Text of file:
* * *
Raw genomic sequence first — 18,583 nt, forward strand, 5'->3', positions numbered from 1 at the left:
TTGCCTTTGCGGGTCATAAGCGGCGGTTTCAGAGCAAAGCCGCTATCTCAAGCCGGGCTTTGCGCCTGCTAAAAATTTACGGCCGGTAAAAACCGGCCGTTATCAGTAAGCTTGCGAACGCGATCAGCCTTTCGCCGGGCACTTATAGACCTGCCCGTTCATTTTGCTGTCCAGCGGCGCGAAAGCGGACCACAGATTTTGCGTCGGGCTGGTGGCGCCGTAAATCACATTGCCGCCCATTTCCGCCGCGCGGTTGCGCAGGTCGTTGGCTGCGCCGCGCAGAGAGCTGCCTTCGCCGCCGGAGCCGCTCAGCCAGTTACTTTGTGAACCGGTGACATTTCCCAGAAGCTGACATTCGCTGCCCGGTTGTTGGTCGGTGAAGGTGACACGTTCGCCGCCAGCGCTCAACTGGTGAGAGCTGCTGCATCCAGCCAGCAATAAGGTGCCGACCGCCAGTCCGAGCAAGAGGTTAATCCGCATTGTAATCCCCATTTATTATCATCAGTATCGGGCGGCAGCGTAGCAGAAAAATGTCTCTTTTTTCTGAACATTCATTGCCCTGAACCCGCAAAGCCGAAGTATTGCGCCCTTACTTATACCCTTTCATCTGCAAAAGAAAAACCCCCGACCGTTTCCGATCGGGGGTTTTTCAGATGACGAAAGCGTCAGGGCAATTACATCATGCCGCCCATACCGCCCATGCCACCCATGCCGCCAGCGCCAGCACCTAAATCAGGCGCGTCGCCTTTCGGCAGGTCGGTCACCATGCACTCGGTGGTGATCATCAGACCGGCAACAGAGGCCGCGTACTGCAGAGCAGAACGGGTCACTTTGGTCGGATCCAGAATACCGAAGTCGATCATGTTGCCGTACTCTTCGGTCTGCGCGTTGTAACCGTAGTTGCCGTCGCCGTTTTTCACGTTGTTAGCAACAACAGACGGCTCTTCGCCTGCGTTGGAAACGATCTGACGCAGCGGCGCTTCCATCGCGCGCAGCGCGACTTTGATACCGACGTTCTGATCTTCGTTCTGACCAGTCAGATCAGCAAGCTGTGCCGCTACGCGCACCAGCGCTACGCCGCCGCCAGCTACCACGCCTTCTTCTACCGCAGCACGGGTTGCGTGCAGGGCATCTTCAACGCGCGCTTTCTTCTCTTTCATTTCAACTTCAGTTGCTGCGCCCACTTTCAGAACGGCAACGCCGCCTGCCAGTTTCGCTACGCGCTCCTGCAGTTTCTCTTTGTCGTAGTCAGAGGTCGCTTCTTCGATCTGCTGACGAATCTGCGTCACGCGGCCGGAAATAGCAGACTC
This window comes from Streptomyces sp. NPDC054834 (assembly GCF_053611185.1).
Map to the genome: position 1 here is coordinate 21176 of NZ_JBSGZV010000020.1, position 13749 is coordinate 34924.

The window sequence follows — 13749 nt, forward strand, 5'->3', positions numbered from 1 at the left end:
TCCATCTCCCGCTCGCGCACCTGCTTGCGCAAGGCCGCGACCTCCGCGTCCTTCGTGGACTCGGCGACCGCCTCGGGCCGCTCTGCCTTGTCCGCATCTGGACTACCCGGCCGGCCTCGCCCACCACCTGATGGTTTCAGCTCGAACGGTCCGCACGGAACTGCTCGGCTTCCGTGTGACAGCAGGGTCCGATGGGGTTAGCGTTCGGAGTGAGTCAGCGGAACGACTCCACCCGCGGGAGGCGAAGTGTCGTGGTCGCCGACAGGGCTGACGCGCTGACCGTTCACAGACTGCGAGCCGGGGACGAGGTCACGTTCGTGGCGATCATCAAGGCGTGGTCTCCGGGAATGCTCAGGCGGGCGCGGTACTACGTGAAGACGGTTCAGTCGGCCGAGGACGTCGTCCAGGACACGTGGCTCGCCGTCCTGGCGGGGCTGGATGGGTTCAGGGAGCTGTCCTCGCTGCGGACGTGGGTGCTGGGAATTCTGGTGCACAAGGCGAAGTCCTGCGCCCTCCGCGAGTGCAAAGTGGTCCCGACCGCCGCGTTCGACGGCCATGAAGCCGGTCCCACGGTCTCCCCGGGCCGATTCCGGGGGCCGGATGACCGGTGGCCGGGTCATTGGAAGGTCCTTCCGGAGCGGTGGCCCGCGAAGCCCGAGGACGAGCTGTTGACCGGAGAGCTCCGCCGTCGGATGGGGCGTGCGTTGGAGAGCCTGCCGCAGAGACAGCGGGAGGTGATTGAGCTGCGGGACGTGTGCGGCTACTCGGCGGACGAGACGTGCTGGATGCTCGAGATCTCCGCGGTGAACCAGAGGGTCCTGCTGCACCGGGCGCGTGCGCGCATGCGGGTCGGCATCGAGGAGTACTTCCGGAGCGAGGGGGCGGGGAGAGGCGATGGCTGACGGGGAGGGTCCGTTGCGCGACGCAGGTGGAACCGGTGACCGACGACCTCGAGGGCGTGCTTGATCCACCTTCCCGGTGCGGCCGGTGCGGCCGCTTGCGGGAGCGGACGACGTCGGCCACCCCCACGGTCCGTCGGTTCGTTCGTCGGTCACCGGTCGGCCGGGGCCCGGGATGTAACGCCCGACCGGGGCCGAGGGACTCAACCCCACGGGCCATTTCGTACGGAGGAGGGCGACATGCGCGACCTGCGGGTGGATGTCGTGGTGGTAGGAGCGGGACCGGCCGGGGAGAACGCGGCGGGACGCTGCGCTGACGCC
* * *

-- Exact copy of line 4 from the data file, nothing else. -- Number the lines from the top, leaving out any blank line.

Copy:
Map to the genome: position 1 here is coordinate 21176 of NZ_JBSGZV010000020.1, position 13749 is coordinate 34924.